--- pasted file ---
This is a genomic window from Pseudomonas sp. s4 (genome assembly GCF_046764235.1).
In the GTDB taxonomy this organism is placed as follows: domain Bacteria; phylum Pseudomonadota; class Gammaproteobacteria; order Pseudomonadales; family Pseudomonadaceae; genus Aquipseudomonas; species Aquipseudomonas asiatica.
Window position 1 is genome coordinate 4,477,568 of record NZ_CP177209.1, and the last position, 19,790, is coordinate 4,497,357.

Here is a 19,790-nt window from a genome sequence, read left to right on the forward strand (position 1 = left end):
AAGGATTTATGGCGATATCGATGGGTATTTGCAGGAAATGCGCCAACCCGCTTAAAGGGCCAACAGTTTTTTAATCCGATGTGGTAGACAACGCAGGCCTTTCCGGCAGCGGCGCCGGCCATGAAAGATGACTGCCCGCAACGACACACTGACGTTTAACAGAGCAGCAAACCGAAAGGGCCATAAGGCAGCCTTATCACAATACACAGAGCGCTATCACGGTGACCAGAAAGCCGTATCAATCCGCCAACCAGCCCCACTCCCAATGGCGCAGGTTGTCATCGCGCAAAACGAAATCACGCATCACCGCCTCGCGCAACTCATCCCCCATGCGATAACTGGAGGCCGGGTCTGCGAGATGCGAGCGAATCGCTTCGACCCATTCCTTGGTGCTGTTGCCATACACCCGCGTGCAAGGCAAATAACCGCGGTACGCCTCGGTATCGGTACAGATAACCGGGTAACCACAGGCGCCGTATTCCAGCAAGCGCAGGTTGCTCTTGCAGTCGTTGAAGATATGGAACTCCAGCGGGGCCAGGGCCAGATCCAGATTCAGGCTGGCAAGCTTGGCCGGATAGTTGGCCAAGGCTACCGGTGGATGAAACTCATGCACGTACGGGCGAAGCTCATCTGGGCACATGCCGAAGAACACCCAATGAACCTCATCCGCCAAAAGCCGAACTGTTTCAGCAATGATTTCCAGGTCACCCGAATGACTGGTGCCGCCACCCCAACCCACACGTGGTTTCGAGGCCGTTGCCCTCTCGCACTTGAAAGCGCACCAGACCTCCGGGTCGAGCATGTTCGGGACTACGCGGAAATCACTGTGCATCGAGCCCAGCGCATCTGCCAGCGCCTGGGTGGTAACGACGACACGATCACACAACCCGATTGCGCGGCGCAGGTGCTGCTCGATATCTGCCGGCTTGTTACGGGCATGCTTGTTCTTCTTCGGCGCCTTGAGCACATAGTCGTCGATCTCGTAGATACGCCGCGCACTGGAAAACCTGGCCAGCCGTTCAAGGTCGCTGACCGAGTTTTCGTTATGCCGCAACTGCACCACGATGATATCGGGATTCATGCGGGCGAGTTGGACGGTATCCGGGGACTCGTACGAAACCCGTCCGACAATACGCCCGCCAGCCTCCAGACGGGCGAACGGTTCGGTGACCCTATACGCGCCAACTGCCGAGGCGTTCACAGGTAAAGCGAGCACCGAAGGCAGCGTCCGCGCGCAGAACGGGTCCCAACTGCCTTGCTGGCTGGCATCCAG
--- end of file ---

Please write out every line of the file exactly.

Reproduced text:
This is a genomic window from Pseudomonas sp. s4 (genome assembly GCF_046764235.1).
In the GTDB taxonomy this organism is placed as follows: domain Bacteria; phylum Pseudomonadota; class Gammaproteobacteria; order Pseudomonadales; family Pseudomonadaceae; genus Aquipseudomonas; species Aquipseudomonas asiatica.
Window position 1 is genome coordinate 4,477,568 of record NZ_CP177209.1, and the last position, 19,790, is coordinate 4,497,357.

Here is a 19,790-nt window from a genome sequence, read left to right on the forward strand (position 1 = left end):
AAGGATTTATGGCGATATCGATGGGTATTTGCAGGAAATGCGCCAACCCGCTTAAAGGGCCAACAGTTTTTTAATCCGATGTGGTAGACAACGCAGGCCTTTCCGGCAGCGGCGCCGGCCATGAAAGATGACTGCCCGCAACGACACACTGACGTTTAACAGAGCAGCAAACCGAAAGGGCCATAAGGCAGCCTTATCACAATACACAGAGCGCTATCACGGTGACCAGAAAGCCGTATCAATCCGCCAACCAGCCCCACTCCCAATGGCGCAGGTTGTCATCGCGCAAAACGAAATCACGCATCACCGCCTCGCGCAACTCATCCCCCATGCGATAACTGGAGGCCGGGTCTGCGAGATGCGAGCGAATCGCTTCGACCCATTCCTTGGTGCTGTTGCCATACACCCGCGTGCAAGGCAAATAACCGCGGTACGCCTCGGTATCGGTACAGATAACCGGGTAACCACAGGCGCCGTATTCCAGCAAGCGCAGGTTGCTCTTGCAGTCGTTGAAGATATGGAACTCCAGCGGGGCCAGGGCCAGATCCAGATTCAGGCTGGCAAGCTTGGCCGGATAGTTGGCCAAGGCTACCGGTGGATGAAACTCATGCACGTACGGGCGAAGCTCATCTGGGCACATGCCGAAGAACACCCAATGAACCTCATCCGCCAAAAGCCGAACTGTTTCAGCAATGATTTCCAGGTCACCCGAATGACTGGTGCCGCCACCCCAACCCACACGTGGTTTCGAGGCCGTTGCCCTCTCGCACTTGAAAGCGCACCAGACCTCCGGGTCGAGCATGTTCGGGACTACGCGGAAATCACTGTGCATCGAGCCCAGCGCATCTGCCAGCGCCTGGGTGGTAACGACGACACGATCACACAACCCGATTGCGCGGCGCAGGTGCTGCTCGATATCTGCCGGCTTGTTACGGGCATGCTTGTTCTTCTTCGGCGCCTTGAGCACATAGTCGTCGATCTCGTAGATACGCCGCGCACTGGAAAACCTGGCCAGCCGTTCAAGGTCGCTGACCGAGTTTTCGTTATGCCGCAACTGCACCACGATGATATCGGGATTCATGCGGGCGAGTTGGACGGTATCCGGGGACTCGTACGAAACCCGTCCGACAATACGCCCGCCAGCCTCCAGACGGGCGAACGGTTCGGTGACCCTATACGCGCCAACTGCCGAGGCGTTCACAGGTAAAGCGAGCACCGAAGGCAGCGTCCGCGCGCAGAACGGGTCCCAACTGCCTTGCTGGCTGGCATCCAG